The Scientific Director of the Harvard T.H. Chan School of Public Health Microbiome Analysis Core is Curtis Huttenhower, an Associate Professor of Computational Biology and Bioinformatics in the Department of Biostatistics at the Harvard School of Public Health, as well as an Associate Member at the Broad Institute. His work focuses on computational methods development to understand the molecular functionality of the human microbiome, and his lab was a key participant in the NIH Human Microbiome Project. He currently co-leads the “HMP2” U54 Center for Characterizing the Gut Microbial Ecosystem for Diagnosis and Therapy in Inflammatory Bowel Disease, a multi-site initiative to follow up on the HMP with longitudinal, multi’omic analysis of the gut microbiome during IBD.
Jeremy E. Wilkinson is a Research Scientist in the Department of Biostatistics at the Harvard T.H. Chan School of Public Health and is the director of the Microbiome Analysis Core. He came to the School from RTLGenomics (formerly Research and Testing Laboratory), a privately-owned next generation sequencing laboratory that specializes in microbiome diversity sequencing and analysis, where he worked for 6 years and was the Director of Operations and Senior Biostatistician. Jeremy has a Ph.D. in Environmental Toxicology with a specific focus on microbiome analysis from Texas Tech University, a M.S. in Zoology with a specific focus on phylogenetics and population genetics from Oklahoma State University, and a B.S. in Biochemistry and Molecular Biology with a minor in Microbiology from Oklahoma State University.
Lauren McIver is a senior software developer in the Department of Biostatistics at the Harvard T.H. Chan School of Public Health and the software team lead in the Microbiome Analysis Core. Lauren has 16 years of experience in software development in a research environment of which the last 9 years have been in the area of bioinformatics. Her work in bioinformatics has covered many different domains including text mining, drug discovery, developing efficient algorithms to process “big data” for analysis of cancer mutations in human genomes, high performance computing in the life sciences, and pathogen forensics. Lauren has a BS in Computer Science and a MS in Applied Mathematics from The University of New Mexico.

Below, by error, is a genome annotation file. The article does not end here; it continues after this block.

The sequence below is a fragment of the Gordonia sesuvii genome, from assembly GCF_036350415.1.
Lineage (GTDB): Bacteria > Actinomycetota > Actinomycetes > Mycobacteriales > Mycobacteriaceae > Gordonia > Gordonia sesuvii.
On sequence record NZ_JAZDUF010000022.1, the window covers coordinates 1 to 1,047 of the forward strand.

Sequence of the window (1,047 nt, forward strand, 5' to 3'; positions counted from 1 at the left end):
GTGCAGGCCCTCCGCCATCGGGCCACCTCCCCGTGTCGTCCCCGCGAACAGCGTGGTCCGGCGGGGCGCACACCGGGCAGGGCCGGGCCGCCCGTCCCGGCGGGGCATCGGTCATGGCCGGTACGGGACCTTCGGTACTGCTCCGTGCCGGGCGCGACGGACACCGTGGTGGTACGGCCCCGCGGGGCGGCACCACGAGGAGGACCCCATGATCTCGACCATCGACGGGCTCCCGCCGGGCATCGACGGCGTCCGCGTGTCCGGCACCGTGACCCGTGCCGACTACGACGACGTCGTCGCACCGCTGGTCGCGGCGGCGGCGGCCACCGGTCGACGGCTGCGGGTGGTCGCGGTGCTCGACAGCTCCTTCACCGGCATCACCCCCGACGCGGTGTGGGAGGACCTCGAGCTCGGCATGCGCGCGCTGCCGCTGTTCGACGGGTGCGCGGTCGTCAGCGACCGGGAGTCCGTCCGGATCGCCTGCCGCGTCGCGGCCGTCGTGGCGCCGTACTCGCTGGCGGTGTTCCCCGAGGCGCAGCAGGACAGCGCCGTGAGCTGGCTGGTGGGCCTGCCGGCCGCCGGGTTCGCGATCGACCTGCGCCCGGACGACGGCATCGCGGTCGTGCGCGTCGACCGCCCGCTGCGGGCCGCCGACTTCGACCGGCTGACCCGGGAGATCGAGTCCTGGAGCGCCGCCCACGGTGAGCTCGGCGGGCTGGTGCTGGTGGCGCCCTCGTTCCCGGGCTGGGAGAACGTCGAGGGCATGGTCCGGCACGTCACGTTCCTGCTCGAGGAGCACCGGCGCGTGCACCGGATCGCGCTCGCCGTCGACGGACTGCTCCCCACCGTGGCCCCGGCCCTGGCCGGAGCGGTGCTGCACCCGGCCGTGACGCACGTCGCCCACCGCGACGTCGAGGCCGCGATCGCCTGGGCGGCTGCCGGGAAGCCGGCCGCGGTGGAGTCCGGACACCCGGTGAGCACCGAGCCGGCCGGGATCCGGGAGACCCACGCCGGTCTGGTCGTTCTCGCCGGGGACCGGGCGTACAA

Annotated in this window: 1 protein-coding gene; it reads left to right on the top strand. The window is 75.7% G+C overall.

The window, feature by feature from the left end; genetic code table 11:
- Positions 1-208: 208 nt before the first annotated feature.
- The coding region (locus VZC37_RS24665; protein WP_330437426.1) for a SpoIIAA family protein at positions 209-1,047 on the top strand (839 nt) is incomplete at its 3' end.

Kelsey Thompson is a Postdoctoral Fellow in the Department of Biostatistics at the Harvard T.H. Chan School of Public Health and an analyst with the Microbiome Analysis Core. Kelsey has a Ph.D. in Environmental Toxicology from Texas Tech University and a B.S. in Marine Science from the University of New England. During her dissertation research she focused on microbial community analysis. She also has experience working in the fields of DNA repair mechanisms, neoplastic transformation and marine mammal ecology.
Cherry (Chengchen) Li is a Research Project Manager in the Department of Biostatistics at the Harvard T.H. Chan School of Public Health and a data analyst with the Microbiome Analysis Core. Cherry has a M.P.H. in Epidemiology with the Genetic and Molecular Epidemiology certificate from Emory University, where she focused on epigenetic age acceleration, genome-wide association studies, and data analysis in nutritional epidemiology. She has a B.A. in Biology with a focus on genetics from The University of Iowa.